An accomplished mile runner when he was young, Gordon would serve in World War I as an athletics instructor. After the war, he worked in seed sales, then as a seed company’s construction superintendent, helping to build Golden Age golf courses designed by Willie Park, Jr., Devereux Emmet and Donald Ross. This would ultimately set him up to be one of the mid-century’s most accomplished regional architects.
In 1923, Gordon went to work for the golf course design firm established by Howard Toomey and William Flynn, who built several first-rate courses centered in the Philadelphia area, including Huntingdon Valley Country Club, Manufacturers Golf & Country Club and the Wissahickon Course at Philadelphia Cricket Club. Gordon worked with Toomey and Flynn until 1941.
Gordon spent much of the remainder decade building courses for Donald Ross and Ross’ associate J.B. McGovern. He would join both of them in co-founding the American Society of Golf Course Architects (ASGCA) in 1946.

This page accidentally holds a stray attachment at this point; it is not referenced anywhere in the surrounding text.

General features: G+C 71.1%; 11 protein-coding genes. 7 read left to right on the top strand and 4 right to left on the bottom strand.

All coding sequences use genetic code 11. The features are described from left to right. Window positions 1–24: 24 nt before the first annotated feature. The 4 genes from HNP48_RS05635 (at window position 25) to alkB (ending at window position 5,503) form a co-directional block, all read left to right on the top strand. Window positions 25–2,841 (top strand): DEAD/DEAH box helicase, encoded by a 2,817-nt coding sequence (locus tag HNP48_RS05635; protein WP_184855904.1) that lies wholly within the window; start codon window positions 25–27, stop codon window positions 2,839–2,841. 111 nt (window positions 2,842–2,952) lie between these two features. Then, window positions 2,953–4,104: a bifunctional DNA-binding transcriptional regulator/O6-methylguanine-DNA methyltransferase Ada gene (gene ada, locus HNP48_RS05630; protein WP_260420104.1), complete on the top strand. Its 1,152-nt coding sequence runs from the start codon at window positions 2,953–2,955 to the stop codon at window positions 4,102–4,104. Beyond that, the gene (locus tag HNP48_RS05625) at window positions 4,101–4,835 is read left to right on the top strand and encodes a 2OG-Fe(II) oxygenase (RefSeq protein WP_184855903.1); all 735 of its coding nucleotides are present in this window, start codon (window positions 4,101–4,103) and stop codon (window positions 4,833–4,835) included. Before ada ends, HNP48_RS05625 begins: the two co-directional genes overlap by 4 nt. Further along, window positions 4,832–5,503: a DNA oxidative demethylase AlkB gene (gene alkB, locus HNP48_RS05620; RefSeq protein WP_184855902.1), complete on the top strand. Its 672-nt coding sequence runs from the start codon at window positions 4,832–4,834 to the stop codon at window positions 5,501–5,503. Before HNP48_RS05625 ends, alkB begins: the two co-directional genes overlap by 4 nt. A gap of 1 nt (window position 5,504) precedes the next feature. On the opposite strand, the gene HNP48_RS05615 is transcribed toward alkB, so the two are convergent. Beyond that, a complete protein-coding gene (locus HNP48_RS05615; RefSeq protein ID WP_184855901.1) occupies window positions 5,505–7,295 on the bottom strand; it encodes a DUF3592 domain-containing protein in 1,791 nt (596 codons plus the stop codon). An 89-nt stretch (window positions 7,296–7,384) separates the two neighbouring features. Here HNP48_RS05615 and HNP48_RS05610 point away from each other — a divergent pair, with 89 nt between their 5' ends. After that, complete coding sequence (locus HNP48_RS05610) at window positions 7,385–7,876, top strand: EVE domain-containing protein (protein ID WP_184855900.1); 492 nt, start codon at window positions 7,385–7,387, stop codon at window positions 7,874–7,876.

Dad just did not like bunkers behind greens.
Architect David Gordon, on father William Gordon
Although tastes in golf course design have shifted back to a more classic paradigm in recent years, the Gordons’ courses can be relied upon for solid, honest-to-goodness tests of golf that many golfers enjoy playing repeatedly. And in cases where their work has been changed (like at White Manor Country Club, revised by Bobby Weed in 2003), their course routings have often been left intact.
William Gordon: selected golf course designs